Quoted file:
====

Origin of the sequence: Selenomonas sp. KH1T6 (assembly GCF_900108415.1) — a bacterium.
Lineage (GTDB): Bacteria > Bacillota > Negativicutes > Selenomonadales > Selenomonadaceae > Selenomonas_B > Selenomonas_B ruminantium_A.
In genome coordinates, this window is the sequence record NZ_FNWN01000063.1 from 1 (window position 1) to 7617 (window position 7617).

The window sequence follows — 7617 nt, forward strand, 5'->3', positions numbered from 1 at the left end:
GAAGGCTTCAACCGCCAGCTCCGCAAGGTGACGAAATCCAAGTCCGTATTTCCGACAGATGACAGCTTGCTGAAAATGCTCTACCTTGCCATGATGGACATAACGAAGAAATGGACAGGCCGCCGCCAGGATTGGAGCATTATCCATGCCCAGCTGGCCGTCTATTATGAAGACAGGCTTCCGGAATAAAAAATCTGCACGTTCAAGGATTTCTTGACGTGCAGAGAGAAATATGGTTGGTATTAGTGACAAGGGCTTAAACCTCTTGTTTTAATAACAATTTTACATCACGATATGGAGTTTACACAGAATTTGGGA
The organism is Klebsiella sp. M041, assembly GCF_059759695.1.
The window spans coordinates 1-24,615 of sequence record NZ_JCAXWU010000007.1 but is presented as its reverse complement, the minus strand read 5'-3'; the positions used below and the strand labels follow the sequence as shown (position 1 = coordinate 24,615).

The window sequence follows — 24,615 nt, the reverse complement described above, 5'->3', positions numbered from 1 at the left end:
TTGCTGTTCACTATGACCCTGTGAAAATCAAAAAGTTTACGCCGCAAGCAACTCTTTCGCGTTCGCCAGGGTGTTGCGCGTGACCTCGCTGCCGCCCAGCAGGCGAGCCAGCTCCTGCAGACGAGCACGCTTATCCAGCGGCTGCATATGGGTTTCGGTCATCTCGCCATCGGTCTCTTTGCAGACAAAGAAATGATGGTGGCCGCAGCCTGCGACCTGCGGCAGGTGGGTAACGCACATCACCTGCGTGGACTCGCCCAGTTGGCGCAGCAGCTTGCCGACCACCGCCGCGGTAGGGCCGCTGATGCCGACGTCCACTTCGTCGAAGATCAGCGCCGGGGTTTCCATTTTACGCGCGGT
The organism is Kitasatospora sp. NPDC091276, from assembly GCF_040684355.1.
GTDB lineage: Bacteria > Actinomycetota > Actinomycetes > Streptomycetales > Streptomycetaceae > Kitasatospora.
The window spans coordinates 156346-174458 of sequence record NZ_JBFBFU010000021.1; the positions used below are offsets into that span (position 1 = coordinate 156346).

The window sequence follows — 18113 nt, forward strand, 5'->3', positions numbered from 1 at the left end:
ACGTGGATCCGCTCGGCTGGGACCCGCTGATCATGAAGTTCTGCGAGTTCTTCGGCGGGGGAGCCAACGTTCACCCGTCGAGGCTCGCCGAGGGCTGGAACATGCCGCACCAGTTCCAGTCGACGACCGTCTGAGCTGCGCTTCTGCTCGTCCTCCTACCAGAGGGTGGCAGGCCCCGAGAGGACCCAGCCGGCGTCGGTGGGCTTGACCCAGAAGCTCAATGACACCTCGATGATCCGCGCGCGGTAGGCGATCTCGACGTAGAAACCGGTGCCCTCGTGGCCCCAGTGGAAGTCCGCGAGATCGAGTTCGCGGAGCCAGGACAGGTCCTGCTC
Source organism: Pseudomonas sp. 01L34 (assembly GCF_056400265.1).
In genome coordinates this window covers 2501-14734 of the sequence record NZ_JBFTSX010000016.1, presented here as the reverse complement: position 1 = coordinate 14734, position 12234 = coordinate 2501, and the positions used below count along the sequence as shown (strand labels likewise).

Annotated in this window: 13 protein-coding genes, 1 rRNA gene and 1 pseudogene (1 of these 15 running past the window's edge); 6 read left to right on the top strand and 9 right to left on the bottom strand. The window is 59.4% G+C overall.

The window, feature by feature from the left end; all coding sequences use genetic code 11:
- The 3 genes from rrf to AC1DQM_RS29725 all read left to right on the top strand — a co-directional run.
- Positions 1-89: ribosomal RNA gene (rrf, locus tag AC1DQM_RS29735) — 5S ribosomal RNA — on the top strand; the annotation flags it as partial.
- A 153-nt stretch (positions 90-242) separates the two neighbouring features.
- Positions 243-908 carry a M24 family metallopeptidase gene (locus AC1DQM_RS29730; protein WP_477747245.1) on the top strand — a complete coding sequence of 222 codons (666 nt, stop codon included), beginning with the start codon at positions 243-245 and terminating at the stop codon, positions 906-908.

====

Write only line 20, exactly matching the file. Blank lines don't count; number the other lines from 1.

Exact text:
- Positions 1-89: ribosomal RNA gene (rrf, locus tag AC1DQM_RS29735) — 5S ribosomal RNA — on the top strand; the annotation flags it as partial.